Don’t just take my word for it. The very same day I had my little revelation — on “Spy Wednesday” — Pope Francis presented us with a similar message:

Speaking poorly of someone else is equivalent to selling them. Like Judas, who sold Jesus for thirty pieces of silver. And it was precisely by drawing inspiration from the Gospel passage from Matthew which foretells the betrayal of Judas Iscariot that Pope Francis…put people on guard against gossip with an explicit invitation: “Never speak poorly of other people”.
“Jesus was like a commodity; he was sold. He was sold at that moment”, the Pope emphasized, “and also very frequently sold in the market of history, in the market of life, in the market of our lives. When we opt for thirty pieces of silver, we set Jesus aside. . .there is some arcane pleasure in scandalmongering. . .we begin to tear the other person to pieces”[it is then that we must remember that every time we behave like this[ “we are doing what Judas did”.

What we do to the “other” we do to Jesus, “Because Jesus is in this friend”. Indeed. On Spy Wednesday, the message that we’re not meant to be spies and jesters about each “other”. It hit me hard.

I got a rant this morning from a woman suggesting to me that Pope Francis is an “anti-pope” because he’s putting the gospel before the rubrics, and because he does not explicitly talk about abortion and the unborn when he talks about tenderness. Shortly after reading that, I received one of those adolescent, missives denigrating Pope Benedict because — to this person’s mind — a difference in style is some sort of victory of substance.

I love Pope Benedict and have no patience for that sort of weird spite; I love Pope Francis and am increasingly troubled by the sort of hysteria being indulged in by some who think a simple chasuble signals a break with the previous 2,000 years. It is beyond astonishing to me that people who are praising Pope Francis and his exhortations to love and tenderness are managing in their very next breath, to sneer at his predecessors and particular “sets” of Catholics. On the other hand, I cannot fathom how those who championed Benedict’s hermeneutic of continuity do not see the continuity between him and Francis (see items 4 and 3 in particular). In style, yes, very different. In theological substance (and commitment to Near East Christians and Orthodoxy reunification) not much difference at all, except as one finds a difference between theoretical (Benedict) and applied (Francis) theologies.

Theory instructs and inspires; application builds on it. An engineer studies theoretical physics and then applies it and comes to terms with what cannot be dispensed with because of reality and nature, and what may be tweeked, for functionality.

With Moses, you might say we got a kind of theoretical understanding of blood both as a maker of wedding covenants and for the exculpation of human sins. With Christ Jesus, we got the application.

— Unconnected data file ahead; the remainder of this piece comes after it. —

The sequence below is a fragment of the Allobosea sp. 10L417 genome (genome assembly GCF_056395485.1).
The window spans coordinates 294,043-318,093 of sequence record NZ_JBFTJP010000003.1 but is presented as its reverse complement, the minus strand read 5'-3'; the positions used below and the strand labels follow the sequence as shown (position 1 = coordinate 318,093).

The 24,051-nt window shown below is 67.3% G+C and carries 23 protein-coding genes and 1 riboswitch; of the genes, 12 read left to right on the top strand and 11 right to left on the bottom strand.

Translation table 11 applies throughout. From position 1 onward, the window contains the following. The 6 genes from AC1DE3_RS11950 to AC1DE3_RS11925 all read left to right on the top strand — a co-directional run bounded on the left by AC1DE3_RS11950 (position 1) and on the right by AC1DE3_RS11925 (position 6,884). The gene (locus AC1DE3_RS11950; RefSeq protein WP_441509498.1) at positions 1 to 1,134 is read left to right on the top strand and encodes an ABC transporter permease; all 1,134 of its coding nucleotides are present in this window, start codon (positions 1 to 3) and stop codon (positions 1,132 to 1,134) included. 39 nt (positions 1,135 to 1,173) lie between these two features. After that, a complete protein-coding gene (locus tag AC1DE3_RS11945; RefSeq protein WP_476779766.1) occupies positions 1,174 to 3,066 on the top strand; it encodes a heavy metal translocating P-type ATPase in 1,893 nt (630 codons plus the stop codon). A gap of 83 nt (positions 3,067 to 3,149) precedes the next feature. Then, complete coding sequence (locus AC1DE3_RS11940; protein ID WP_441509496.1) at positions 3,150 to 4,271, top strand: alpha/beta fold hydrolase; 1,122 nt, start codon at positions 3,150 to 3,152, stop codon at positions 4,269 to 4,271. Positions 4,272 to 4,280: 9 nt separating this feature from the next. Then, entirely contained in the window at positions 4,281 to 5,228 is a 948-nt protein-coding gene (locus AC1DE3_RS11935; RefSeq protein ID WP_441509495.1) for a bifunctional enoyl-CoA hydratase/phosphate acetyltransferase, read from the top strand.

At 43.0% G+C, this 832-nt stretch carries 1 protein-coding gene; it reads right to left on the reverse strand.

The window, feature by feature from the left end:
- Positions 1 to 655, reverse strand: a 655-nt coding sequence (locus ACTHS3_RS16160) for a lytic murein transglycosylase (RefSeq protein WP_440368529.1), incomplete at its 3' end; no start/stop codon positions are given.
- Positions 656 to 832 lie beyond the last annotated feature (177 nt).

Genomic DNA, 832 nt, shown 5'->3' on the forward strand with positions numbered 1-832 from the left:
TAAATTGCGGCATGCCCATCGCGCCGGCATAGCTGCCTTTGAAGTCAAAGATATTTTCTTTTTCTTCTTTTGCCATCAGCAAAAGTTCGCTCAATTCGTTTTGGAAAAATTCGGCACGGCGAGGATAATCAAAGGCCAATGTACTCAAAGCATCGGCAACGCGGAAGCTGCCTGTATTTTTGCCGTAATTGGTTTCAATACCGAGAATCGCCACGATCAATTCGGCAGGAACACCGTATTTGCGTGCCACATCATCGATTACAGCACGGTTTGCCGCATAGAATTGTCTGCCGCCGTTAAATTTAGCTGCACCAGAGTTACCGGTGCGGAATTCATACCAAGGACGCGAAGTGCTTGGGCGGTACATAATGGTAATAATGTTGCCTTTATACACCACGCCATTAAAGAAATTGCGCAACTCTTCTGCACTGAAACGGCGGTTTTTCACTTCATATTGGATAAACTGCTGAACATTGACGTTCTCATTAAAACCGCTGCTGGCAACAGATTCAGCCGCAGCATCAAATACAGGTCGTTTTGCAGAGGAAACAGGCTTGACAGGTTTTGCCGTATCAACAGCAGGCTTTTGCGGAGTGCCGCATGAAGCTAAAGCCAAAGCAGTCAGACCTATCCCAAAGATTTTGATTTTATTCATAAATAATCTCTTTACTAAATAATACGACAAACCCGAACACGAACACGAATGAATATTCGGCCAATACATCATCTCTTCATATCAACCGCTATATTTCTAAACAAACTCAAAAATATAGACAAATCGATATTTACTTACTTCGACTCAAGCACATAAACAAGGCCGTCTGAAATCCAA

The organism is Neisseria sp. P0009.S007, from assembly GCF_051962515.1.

Application is hard; it’s messy; it sometimes leads us where we would rather not go; and if it is going to build something that stands, forever, it demands an awful lot of us: the foundational stuff is non-negotiable, because of realities natural and supernatural; some of it may be tweeked, where necessary — but with an awful lot of prayer and forethought, because we’re building on a mystery, and we do not wholly understand.

But I’m afraid this not throwing people away, not selling people business is part of that non-negotiable area. Quite a challenge to me as a blogger — where tossing snark is all-too-easy, gratuitous and often gratifying, in terms of traffic — and as a human person who wants to hold on to Easter, and all I have learned from the days leading up to it, for as long as I can.

I will have to pray for grace and mercy, and to be able to find that middle point between not throwing people away, while not submitting to a silencing tyranny, either.

(Baseball Jeering image courtesy of Shutterstock.com. In honor of Opening Day!)

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  • Fr. Allen

    You’re e-mails sound like conversations around the parish coffee pots! One thing which is new (amongst many,) in this Papal Election is the internet.

    We had John Paul II for some 27 or so years, and when Benedict XVI came along we knew what we were getting, more or less. So, to have such uncertainty, so suddenly, with everyone having an opportunity to voice their opinions so blatantly, is a new thing. For many there’s simply a long learning curve with airing their opinions in public without coming across as vitriolic and mean. One can only imagine what the world would have been like had we had the internet when the Mass of Paul VI was introduced, with no preparation whatsoever. Nothing has shocked me since then.

    Public meanness is growing by leaps and bounds, especially in online venues. Thank you for your lovely post addressing the issue head on. Where sin is found, grace abides all the more.

    Happy Easter!

  • Signe